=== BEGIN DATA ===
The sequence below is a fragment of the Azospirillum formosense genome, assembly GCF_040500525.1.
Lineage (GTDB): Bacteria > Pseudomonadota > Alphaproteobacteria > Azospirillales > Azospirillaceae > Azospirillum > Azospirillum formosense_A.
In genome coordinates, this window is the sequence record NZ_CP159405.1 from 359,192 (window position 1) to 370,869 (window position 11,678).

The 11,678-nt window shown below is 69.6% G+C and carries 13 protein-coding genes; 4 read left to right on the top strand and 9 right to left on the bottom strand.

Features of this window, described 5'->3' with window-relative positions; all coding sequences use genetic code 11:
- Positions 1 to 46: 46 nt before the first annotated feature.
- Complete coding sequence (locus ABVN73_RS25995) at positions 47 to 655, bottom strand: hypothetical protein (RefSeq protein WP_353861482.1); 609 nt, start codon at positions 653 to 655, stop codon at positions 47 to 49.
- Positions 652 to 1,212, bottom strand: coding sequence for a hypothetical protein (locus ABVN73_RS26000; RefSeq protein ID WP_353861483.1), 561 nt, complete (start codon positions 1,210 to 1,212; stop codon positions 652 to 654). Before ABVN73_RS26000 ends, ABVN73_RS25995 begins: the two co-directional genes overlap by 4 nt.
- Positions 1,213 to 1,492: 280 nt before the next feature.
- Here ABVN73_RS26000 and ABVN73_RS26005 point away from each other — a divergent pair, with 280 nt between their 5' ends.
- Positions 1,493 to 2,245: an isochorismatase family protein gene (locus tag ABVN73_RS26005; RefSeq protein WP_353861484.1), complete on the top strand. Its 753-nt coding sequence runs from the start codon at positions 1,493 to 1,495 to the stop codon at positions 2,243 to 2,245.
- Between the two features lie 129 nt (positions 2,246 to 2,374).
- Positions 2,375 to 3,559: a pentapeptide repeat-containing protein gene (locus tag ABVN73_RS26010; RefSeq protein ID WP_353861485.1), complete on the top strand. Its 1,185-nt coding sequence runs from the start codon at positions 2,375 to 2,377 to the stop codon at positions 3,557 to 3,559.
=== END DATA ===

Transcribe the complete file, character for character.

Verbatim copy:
The sequence below is a fragment of the Azospirillum formosense genome, assembly GCF_040500525.1.
Lineage (GTDB): Bacteria > Pseudomonadota > Alphaproteobacteria > Azospirillales > Azospirillaceae > Azospirillum > Azospirillum formosense_A.
In genome coordinates, this window is the sequence record NZ_CP159405.1 from 359,192 (window position 1) to 370,869 (window position 11,678).

The 11,678-nt window shown below is 69.6% G+C and carries 13 protein-coding genes; 4 read left to right on the top strand and 9 right to left on the bottom strand.

Features of this window, described 5'->3' with window-relative positions; all coding sequences use genetic code 11:
- Positions 1 to 46: 46 nt before the first annotated feature.
- Complete coding sequence (locus ABVN73_RS25995) at positions 47 to 655, bottom strand: hypothetical protein (RefSeq protein WP_353861482.1); 609 nt, start codon at positions 653 to 655, stop codon at positions 47 to 49.
- Positions 652 to 1,212, bottom strand: coding sequence for a hypothetical protein (locus ABVN73_RS26000; RefSeq protein ID WP_353861483.1), 561 nt, complete (start codon positions 1,210 to 1,212; stop codon positions 652 to 654). Before ABVN73_RS26000 ends, ABVN73_RS25995 begins: the two co-directional genes overlap by 4 nt.
- Positions 1,213 to 1,492: 280 nt before the next feature.
- Here ABVN73_RS26000 and ABVN73_RS26005 point away from each other — a divergent pair, with 280 nt between their 5' ends.
- Positions 1,493 to 2,245: an isochorismatase family protein gene (locus tag ABVN73_RS26005; RefSeq protein WP_353861484.1), complete on the top strand. Its 753-nt coding sequence runs from the start codon at positions 1,493 to 1,495 to the stop codon at positions 2,243 to 2,245.
- Between the two features lie 129 nt (positions 2,246 to 2,374).
- Positions 2,375 to 3,559: a pentapeptide repeat-containing protein gene (locus tag ABVN73_RS26010; RefSeq protein ID WP_353861485.1), complete on the top strand. Its 1,185-nt coding sequence runs from the start codon at positions 2,375 to 2,377 to the stop codon at positions 3,557 to 3,559.